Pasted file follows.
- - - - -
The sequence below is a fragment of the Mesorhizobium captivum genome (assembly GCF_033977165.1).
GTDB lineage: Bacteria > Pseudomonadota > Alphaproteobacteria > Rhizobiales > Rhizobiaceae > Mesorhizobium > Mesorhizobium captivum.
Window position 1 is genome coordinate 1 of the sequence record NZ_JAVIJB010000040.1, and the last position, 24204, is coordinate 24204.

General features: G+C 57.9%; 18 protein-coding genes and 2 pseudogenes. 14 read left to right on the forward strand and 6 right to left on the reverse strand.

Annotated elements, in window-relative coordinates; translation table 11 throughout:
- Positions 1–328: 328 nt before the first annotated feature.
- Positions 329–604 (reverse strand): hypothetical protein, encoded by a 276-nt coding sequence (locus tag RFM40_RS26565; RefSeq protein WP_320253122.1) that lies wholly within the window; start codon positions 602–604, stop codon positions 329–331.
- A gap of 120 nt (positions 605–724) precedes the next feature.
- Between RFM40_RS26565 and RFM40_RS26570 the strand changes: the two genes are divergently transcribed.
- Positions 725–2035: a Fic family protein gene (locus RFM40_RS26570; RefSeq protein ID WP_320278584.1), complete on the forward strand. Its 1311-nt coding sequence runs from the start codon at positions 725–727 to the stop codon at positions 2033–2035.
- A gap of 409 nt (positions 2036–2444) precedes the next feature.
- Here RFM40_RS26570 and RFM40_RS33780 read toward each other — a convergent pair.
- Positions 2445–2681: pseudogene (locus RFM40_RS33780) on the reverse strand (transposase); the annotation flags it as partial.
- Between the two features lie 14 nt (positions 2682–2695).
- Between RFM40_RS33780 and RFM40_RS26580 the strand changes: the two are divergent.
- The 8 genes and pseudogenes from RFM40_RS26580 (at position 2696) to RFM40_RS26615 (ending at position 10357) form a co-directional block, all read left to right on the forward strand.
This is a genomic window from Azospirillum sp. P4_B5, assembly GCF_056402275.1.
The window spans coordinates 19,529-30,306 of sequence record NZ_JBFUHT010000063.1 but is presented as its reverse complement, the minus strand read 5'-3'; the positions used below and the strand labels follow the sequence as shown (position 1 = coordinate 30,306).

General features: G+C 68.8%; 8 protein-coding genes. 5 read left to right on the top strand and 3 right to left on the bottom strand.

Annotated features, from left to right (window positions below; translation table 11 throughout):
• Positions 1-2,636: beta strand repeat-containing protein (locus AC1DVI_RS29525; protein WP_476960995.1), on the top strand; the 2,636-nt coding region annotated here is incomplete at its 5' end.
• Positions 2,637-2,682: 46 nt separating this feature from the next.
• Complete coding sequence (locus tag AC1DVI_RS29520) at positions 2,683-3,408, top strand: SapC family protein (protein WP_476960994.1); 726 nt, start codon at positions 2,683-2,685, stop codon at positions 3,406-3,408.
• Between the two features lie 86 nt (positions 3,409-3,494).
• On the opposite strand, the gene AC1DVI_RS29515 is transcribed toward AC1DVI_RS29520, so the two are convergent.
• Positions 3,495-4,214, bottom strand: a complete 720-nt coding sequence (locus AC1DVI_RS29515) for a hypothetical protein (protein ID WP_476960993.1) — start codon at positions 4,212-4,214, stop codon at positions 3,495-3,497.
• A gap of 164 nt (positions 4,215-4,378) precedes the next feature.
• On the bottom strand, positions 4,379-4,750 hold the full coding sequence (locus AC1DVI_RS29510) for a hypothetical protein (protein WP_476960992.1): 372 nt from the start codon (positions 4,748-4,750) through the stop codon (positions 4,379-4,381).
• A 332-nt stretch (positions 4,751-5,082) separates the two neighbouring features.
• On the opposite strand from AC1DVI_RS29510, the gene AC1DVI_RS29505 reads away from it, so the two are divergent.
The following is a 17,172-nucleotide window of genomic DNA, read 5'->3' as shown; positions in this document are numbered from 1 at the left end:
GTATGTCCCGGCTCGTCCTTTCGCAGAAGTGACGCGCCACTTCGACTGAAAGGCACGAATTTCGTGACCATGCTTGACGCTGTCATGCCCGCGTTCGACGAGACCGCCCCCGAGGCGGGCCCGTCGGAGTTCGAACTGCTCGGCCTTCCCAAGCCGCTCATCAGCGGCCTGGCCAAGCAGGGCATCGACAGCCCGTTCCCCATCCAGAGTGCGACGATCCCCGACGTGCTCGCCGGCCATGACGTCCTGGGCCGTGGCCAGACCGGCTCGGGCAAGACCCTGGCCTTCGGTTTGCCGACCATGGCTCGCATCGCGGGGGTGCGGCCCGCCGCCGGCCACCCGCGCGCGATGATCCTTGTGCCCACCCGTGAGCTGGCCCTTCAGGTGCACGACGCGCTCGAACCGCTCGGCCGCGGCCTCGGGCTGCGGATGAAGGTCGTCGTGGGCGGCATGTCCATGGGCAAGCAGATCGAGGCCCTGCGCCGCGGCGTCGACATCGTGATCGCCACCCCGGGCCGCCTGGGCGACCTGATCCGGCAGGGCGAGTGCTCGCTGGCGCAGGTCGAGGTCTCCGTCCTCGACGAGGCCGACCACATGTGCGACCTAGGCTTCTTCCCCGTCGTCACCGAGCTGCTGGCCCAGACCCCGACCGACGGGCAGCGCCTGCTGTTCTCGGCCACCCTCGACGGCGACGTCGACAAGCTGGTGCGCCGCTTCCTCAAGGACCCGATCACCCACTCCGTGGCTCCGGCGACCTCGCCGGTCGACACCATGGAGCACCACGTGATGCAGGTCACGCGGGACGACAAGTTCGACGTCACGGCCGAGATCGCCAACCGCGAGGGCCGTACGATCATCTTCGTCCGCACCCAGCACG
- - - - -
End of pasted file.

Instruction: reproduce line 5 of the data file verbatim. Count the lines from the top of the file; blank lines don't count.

Annotated elements, in window-relative coordinates; translation table 11 throughout: